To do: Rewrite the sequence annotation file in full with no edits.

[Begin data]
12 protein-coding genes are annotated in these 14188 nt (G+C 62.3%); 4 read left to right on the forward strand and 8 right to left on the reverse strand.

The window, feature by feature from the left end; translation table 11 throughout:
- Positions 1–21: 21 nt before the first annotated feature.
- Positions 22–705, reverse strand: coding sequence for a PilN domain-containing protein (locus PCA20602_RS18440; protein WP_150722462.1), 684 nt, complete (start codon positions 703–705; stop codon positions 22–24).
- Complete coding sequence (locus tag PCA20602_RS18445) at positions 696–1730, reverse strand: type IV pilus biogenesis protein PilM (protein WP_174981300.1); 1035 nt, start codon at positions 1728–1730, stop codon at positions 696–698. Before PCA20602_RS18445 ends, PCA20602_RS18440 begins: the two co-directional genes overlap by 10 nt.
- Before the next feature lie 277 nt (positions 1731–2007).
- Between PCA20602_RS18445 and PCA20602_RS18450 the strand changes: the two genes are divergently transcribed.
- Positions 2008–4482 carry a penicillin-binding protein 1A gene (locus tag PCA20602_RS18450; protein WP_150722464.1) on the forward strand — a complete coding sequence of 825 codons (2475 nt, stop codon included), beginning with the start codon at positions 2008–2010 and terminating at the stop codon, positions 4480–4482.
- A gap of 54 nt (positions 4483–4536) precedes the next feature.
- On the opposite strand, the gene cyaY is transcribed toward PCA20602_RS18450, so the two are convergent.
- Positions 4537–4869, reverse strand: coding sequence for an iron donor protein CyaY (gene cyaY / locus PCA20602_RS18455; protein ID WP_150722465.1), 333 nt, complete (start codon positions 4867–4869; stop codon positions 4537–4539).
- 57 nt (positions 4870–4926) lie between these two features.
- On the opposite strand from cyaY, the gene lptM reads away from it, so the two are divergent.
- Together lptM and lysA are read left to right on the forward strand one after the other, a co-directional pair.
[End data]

12 protein-coding genes are annotated in these 14188 nt (G+C 62.3%); 4 read left to right on the forward strand and 8 right to left on the reverse strand.

The window, feature by feature from the left end; translation table 11 throughout:
- Positions 1–21: 21 nt before the first annotated feature.
- Positions 22–705, reverse strand: coding sequence for a PilN domain-containing protein (locus PCA20602_RS18440; protein WP_150722462.1), 684 nt, complete (start codon positions 703–705; stop codon positions 22–24).
- Complete coding sequence (locus tag PCA20602_RS18445) at positions 696–1730, reverse strand: type IV pilus biogenesis protein PilM (protein WP_174981300.1); 1035 nt, start codon at positions 1728–1730, stop codon at positions 696–698. Before PCA20602_RS18445 ends, PCA20602_RS18440 begins: the two co-directional genes overlap by 10 nt.
- Before the next feature lie 277 nt (positions 1731–2007).
- Between PCA20602_RS18445 and PCA20602_RS18450 the strand changes: the two genes are divergently transcribed.
- Positions 2008–4482 carry a penicillin-binding protein 1A gene (locus tag PCA20602_RS18450; protein WP_150722464.1) on the forward strand — a complete coding sequence of 825 codons (2475 nt, stop codon included), beginning with the start codon at positions 2008–2010 and terminating at the stop codon, positions 4480–4482.
- A gap of 54 nt (positions 4483–4536) precedes the next feature.
- On the opposite strand, the gene cyaY is transcribed toward PCA20602_RS18450, so the two are convergent.
- Positions 4537–4869, reverse strand: coding sequence for an iron donor protein CyaY (gene cyaY / locus PCA20602_RS18455; protein ID WP_150722465.1), 333 nt, complete (start codon positions 4867–4869; stop codon positions 4537–4539).
- 57 nt (positions 4870–4926) lie between these two features.
- On the opposite strand from cyaY, the gene lptM reads away from it, so the two are divergent.
- Together lptM and lysA are read left to right on the forward strand one after the other, a co-directional pair.